恐怖主義和不對稱戰爭並不是中東軍事平衡的新特徵, 和伊斯蘭教
極端主義並非極端主義暴力的唯一根源. 存在許多嚴重的種族和宗派差異
在中東, 這些長期以來導致了特定國家內的零星暴力, 有時也會向主要民事部門
衝突. 也門內戰和阿曼佐法爾叛亂就是例子, 正如悠久的民事歷史一樣
阿薩德. 巴勒斯坦解放組織的崛起 (巴解組織) 9月導致約旦內戰
1970. 伊朗革命於 1979 隨後發生了嚴重的政治鬥爭, 並努力輸出神權政治
引發兩伊戰爭的革命. 巴林和沙烏地阿拉伯之間都曾發生內戰
還有, 然而, 該地區伊斯蘭極端主義暴力活動由來已久, 有時受到鼓勵
這些政權後來成為他們最初支持的伊斯蘭主義者的目標. 薩達特試圖利用伊斯蘭教
與以色列的和平協議. 以色列認為贊助伊斯蘭運動是安全的 1967 作為對
巴解組織, 卻看到暴力反以色列團體迅速崛起. 北也門和南葉門是
1960年代初以來的政變與內戰, 最終導致也門崩潰的是南也門的內戰
其政權的推翻及其與北葉門的合併 1990.
國王的倒台導致伊斯蘭主義者在伊朗掌權, 並引發了對蘇聯入侵阿富汗的抵抗
伊斯蘭主義的反應仍然影響著中東和整個伊斯蘭世界. 沙烏地阿拉伯必須應對
麥加大清真寺發生起義 1979. 這次起義的宗教特徵有許多共同點
蘇聯從阿富汗撤軍和海灣戰爭後發生的運動 1991.
阿爾及利亞努力鎮壓伊斯蘭政黨在民主選舉中的勝利 1992 隨後是
一場從那時起就一直持續的內戰. 埃及與自己的伊斯蘭教進行了一場長期且基本上成功的戰鬥
1990年代的極端分子, 但埃及只是鎮壓了這類運動,而不是根除
他們. 在阿拉伯世界的其他地區, 科索沃和波士尼亞的內戰造就了新的伊斯蘭極端主義幹部.
沙烏地阿拉伯此前曾遭受兩次重大恐怖攻擊 2001. 這些攻擊針對國民警衛隊
胡拜爾的訓練中心和美國空軍軍營, 至少有一個似乎是伊斯蘭教的結果
極端分子. 摩洛哥, 利比亞, 突尼斯, 約旦, 巴林, 卡塔爾, 阿曼, 和葉門都看到了強硬的伊斯蘭主義者
雖然不直接屬於該地區, 蘇丹已經打了一場長達 15 年的內戰,造成的損失可能超過兩年
百萬生命, 這場戰爭得到了阿拉伯北部強硬伊斯蘭分子的支持. 索馬利亞也有
自那時以來一直是內戰現場 1991 這使得伊斯蘭組織得以在該國活動。a

恐怖主義和不對稱戰爭並不是中東軍事平衡的新特徵, 伊斯蘭極端主義並不是極端主義暴力的唯一根源. 中東地區存在著許多嚴重的民族和宗派差異, 這些長期以來導致了特定國家內的零星暴力, 有時會導致重大國內衝突. 也門內戰和阿曼佐法爾叛亂就是例子, 黎巴嫩內戰的悠久歷史以及敘利亞對反對哈菲茲·阿薩德政權的伊斯蘭政治團體的暴力鎮壓也是如此. 巴勒斯坦解放組織的崛起 (巴解組織) 1970年9月導致約旦內戰. 伊朗革命於 1979 隨後發生了嚴重的政治鬥爭, 並努力輸出導致兩伊戰爭的神權革命. 巴林和沙烏地阿拉伯的遜尼派統治菁英和敵對的什葉派之間都曾發生內戰,這些衝突導致了沙烏地阿拉伯的嚴重暴力事件。, 然而, 該地區伊斯蘭極端主義暴力活動由來已久, 有時會受到政權的鼓勵,這些政權後來成為他們最初支持的伊斯蘭主義者的目標. 薩達特試圖利用伊斯蘭運動來對抗他在埃及的世俗反對派,結果在他與以色列達成和平協議後被一場這樣的運動暗殺. 以色列認為贊助伊斯蘭運動是安全的 1967 作為巴解組織的反制, 卻看到暴力反以色列團體迅速崛起. 自 1960 年代初以來,北也門和南葉門一直是政變和內戰的發生地, 南也門的內戰最終導致其政權垮台,並於 1990 年與北也門合併。國王的倒台導致伊斯蘭主義者在伊朗掌權, 對蘇聯入侵阿富汗的抵抗引發了伊斯蘭主義的反應,至今仍影響著中東和整個伊斯蘭世界. 沙烏地阿拉伯不得不應對麥加大清真寺的起義 1979. 這次起義的宗教性質與 1991 年蘇聯從阿富汗撤軍和海灣戰爭後發生的運動有許多共同點。阿爾及利亞努力鎮壓伊斯蘭政黨在民主選舉中的勝利 1992 隨後發生了一場持續至今的內戰. 1990 年代,埃及與其本國的伊斯蘭極端分子進行了一場長期且基本成功的戰鬥, 但埃及只是壓制了這類運動,而不是根除它們. 在阿拉伯世界的其他地區, 科索沃和波斯尼亞內戰造就了新的伊斯蘭極端主義幹部。沙烏地阿拉伯此前曾遭受兩次重大恐怖攻擊 2001. 這些攻擊襲擊了胡拜爾的國民警衛隊訓練中心和美國空軍軍營, 至少其中一個似乎是伊斯蘭極端分子造成的. 摩洛哥, 利比亞, 突尼斯, 約旦, 巴林, 卡塔爾, 阿曼, 和也門都看到強硬的伊斯蘭運動成為嚴重的國家威脅。雖然不直接屬於該地區, 蘇丹經歷了長達 15 年的內戰,可能造成超過 200 萬人喪生, 這場戰爭得到了阿拉伯北部強硬伊斯蘭分子的支持. 自建國以來索馬利亞也一直處於內戰現場 1991 這使得伊斯蘭組織能夠在該國活動.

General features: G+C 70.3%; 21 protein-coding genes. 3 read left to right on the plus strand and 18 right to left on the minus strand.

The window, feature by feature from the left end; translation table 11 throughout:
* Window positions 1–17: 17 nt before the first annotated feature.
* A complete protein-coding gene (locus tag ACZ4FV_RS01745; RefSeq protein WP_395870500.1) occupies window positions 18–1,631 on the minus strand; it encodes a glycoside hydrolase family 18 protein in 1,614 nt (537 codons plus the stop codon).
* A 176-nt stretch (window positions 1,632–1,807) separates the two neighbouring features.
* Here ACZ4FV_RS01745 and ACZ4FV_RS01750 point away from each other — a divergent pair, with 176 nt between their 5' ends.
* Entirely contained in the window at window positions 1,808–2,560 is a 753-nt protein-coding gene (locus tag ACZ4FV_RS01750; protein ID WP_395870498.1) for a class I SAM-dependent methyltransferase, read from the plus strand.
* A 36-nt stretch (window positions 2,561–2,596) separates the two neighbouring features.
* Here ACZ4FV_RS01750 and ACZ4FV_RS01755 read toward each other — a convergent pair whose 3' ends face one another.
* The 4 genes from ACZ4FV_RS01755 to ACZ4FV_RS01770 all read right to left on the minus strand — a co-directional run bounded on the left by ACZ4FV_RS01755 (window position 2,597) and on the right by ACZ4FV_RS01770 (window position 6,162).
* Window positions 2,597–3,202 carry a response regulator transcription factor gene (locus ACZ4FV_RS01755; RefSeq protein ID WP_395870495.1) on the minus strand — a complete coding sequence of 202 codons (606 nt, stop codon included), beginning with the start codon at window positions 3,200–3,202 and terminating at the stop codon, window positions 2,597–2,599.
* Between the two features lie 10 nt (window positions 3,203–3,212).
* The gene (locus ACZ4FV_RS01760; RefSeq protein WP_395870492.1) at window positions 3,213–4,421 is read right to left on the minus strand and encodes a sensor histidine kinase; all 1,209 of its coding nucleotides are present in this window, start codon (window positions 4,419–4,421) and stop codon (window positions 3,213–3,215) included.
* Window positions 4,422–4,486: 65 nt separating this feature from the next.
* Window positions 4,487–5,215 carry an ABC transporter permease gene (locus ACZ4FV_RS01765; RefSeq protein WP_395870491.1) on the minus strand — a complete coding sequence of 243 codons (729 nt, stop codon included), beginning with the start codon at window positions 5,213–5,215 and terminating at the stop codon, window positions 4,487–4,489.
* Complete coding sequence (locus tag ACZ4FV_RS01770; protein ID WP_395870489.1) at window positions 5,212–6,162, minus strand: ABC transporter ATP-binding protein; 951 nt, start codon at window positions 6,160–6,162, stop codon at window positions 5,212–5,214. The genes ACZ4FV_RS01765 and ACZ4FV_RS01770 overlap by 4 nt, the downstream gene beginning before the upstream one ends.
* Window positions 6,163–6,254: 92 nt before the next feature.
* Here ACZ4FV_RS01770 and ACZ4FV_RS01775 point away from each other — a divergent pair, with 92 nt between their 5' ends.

儘管最近學術界和民眾都將注意力集中在暴力跨國伊斯蘭恐怖網絡上,伊斯蘭運動眾多. 這種多樣性給學者帶來了兩個難題. 第一個難題是要理解為什麼作為對世俗民族國家建立的反應而形成的面向家庭的伊斯蘭運動將其活動和目標轉移到多層跨國空間上. 第二個難題是要理解為什麼目標和目標相似的群體在“跨國”時採用不同的使用暴力或非暴力的策略。本文將要解決的兩個主要問題是: 為什麼伊斯蘭運動走向跨國? 和, 他們為何在跨國化時採取不同的形式? 第一, 我認為,跨國層面為伊斯蘭運動提供了新的政治場所,伊斯蘭運動在國內的主張受到限制. 第二, 我認為跨國化在跨國層面上為群體帶來了關於身份和主張的不確定性. 所採用的媒介, 即. 使用暴力與非暴力, 取決於跨國化的類型, 演員在跨國層面遇到, 和領導對運動下一步走向的解釋. 回答我的問題, 我來看四種情況: (1) 土耳其伊斯蘭教, (2) 穆斯林兄弟會, (3) 伊斯蘭祈禱團, 和 (4) 塔比吉·賈瑪(Tablighi Jamaat)